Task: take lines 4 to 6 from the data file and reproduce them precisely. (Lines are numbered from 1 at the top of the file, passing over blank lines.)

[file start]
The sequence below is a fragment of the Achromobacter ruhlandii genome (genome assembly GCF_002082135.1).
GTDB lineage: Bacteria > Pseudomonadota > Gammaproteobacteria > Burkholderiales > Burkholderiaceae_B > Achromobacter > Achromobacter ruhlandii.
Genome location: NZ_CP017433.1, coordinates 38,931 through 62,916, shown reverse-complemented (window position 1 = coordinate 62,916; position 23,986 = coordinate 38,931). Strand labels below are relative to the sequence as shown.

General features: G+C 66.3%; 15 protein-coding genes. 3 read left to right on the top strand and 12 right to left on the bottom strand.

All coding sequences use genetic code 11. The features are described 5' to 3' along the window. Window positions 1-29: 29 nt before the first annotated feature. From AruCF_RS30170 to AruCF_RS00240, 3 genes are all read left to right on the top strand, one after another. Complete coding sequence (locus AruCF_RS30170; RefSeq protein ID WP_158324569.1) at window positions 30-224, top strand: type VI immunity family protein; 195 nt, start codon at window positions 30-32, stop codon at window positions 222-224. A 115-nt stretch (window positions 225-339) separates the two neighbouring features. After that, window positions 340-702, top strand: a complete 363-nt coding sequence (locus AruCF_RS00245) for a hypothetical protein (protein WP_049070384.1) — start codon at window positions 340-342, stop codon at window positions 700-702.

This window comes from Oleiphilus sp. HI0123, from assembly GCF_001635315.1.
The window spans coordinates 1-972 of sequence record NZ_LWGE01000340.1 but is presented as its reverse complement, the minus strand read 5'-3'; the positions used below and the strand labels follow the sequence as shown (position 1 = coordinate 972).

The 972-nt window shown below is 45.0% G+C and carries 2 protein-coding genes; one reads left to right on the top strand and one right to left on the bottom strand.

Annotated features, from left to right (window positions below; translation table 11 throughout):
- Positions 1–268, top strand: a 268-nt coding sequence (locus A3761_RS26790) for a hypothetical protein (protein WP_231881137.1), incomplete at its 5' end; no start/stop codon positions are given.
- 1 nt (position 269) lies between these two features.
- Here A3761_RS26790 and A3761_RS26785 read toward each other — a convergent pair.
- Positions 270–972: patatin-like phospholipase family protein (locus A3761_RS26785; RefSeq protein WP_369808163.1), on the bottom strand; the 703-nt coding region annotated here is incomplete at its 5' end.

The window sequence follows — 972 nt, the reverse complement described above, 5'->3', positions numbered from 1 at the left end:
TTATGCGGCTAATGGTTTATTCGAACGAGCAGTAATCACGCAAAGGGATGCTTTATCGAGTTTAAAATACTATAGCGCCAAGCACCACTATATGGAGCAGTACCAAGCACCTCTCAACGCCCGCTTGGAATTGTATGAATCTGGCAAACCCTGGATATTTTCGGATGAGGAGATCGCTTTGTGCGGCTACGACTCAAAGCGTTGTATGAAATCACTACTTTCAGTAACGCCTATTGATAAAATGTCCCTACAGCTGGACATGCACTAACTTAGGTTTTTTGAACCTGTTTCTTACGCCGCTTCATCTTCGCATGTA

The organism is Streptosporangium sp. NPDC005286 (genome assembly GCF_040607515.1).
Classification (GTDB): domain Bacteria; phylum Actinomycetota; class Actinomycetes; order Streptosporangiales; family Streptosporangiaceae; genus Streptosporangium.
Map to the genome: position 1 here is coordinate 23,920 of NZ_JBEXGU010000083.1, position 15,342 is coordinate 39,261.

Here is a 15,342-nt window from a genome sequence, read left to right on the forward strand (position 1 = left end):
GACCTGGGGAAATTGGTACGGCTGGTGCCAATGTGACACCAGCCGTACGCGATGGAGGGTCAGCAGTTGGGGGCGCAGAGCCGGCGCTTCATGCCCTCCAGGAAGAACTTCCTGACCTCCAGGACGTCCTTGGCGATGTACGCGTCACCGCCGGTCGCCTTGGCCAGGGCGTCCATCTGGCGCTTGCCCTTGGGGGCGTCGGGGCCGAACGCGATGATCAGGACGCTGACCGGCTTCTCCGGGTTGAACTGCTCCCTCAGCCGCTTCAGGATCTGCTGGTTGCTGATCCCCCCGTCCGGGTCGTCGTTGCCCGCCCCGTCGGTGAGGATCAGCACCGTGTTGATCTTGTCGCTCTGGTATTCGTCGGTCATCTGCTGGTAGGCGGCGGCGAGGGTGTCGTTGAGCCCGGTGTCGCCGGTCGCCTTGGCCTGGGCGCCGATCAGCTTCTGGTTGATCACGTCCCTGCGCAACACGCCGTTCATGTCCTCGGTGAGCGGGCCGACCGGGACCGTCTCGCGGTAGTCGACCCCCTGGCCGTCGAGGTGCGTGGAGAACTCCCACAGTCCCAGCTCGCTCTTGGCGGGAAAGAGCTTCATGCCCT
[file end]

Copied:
General features: G+C 66.3%; 15 protein-coding genes. 3 read left to right on the top strand and 12 right to left on the bottom strand.

All coding sequences use genetic code 11. The features are described 5' to 3' along the window. Window positions 1-29: 29 nt before the first annotated feature. From AruCF_RS30170 to AruCF_RS00240, 3 genes are all read left to right on the top strand, one after another. Complete coding sequence (locus AruCF_RS30170; RefSeq protein ID WP_158324569.1) at window positions 30-224, top strand: type VI immunity family protein; 195 nt, start codon at window positions 30-32, stop codon at window positions 222-224. A 115-nt stretch (window positions 225-339) separates the two neighbouring features. After that, window positions 340-702, top strand: a complete 363-nt coding sequence (locus AruCF_RS00245) for a hypothetical protein (protein WP_049070384.1) — start codon at window positions 340-342, stop codon at window positions 700-702.

This window comes from Oleiphilus sp. HI0123, from assembly GCF_001635315.1.